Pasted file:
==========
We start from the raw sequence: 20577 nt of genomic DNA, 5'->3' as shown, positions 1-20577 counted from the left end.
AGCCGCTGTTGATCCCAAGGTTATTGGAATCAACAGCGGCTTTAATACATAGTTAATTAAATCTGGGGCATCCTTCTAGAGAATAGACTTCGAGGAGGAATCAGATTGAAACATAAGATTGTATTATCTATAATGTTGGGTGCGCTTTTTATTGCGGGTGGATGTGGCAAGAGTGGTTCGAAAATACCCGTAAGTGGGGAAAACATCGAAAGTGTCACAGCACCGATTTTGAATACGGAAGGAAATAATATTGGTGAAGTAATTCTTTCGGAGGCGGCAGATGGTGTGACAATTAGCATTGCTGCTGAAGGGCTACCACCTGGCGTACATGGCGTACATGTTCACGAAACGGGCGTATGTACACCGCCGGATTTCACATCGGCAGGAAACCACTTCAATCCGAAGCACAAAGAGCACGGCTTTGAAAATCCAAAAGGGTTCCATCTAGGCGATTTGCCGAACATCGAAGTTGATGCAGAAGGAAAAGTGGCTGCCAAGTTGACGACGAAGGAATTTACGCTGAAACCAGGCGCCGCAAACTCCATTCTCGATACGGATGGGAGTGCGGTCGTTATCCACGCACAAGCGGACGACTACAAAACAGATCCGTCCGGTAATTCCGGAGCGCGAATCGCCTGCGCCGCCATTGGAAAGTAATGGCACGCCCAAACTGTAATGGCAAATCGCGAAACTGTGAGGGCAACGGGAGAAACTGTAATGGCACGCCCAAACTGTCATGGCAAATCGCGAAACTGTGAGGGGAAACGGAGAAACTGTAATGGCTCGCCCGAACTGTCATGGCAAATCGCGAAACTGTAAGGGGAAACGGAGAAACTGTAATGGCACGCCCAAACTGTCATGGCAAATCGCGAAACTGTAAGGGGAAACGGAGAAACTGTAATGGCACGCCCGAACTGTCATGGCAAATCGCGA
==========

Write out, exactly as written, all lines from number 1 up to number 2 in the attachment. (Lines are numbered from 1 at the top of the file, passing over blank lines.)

We start from the raw sequence: 20577 nt of genomic DNA, 5'->3' as shown, positions 1-20577 counted from the left end.
AGCCGCTGTTGATCCCAAGGTTATTGGAATCAACAGCGGCTTTAATACATAGTTAATTAAATCTGGGGCATCCTTCTAGAGAATAGACTTCGAGGAGGAATCAGATTGAAACATAAGATTGTATTATCTATAATGTTGGGTGCGCTTTTTATTGCGGGTGGATGTGGCAAGAGTGGTTCGAAAATACCCGTAAGTGGGGAAAACATCGAAAGTGTCACAGCACCGATTTTGAATACGGAAGGAAATAATATTGGTGAAGTAATTCTTTCGGAGGCGGCAGATGGTGTGACAATTAGCATTGCTGCTGAAGGGCTACCACCTGGCGTACATGGCGTACATGTTCACGAAACGGGCGTATGTACACCGCCGGATTTCACATCGGCAGGAAACCACTTCAATCCGAAGCACAAAGAGCACGGCTTTGAAAATCCAAAAGGGTTCCATCTAGGCGATTTGCCGAACATCGAAGTTGATGCAGAAGGAAAAGTGGCTGCCAAGTTGACGACGAAGGAATTTACGCTGAAACCAGGCGCCGCAAACTCCATTCTCGATACGGATGGGAGTGCGGTCGTTATCCACGCACAAGCGGACGACTACAAAACAGATCCGTCCGGTAATTCCGGAGCGCGAATCGCCTGCGCCGCCATTGGAAAGTAATGGCACGCCCAAACTGTAATGGCAAATCGCGAAACTGTGAGGGCAACGGGAGAAACTGTAATGGCACGCCCAAACTGTCATGGCAAATCGCGAAACTGTGAGGGGAAACGGAGAAACTGTAATGGCTCGCCCGAACTGTCATGGCAAATCGCGAAACTGTAAGGGGAAACGGAGAAACTGTAATGGCACGCCCAAACTGTCATGGCAAATCGCGAAACTGTAAGGGGAAACGGAGAAACTGTAATGGCACGCCCGAACTGTCATGGCAAATCGCGA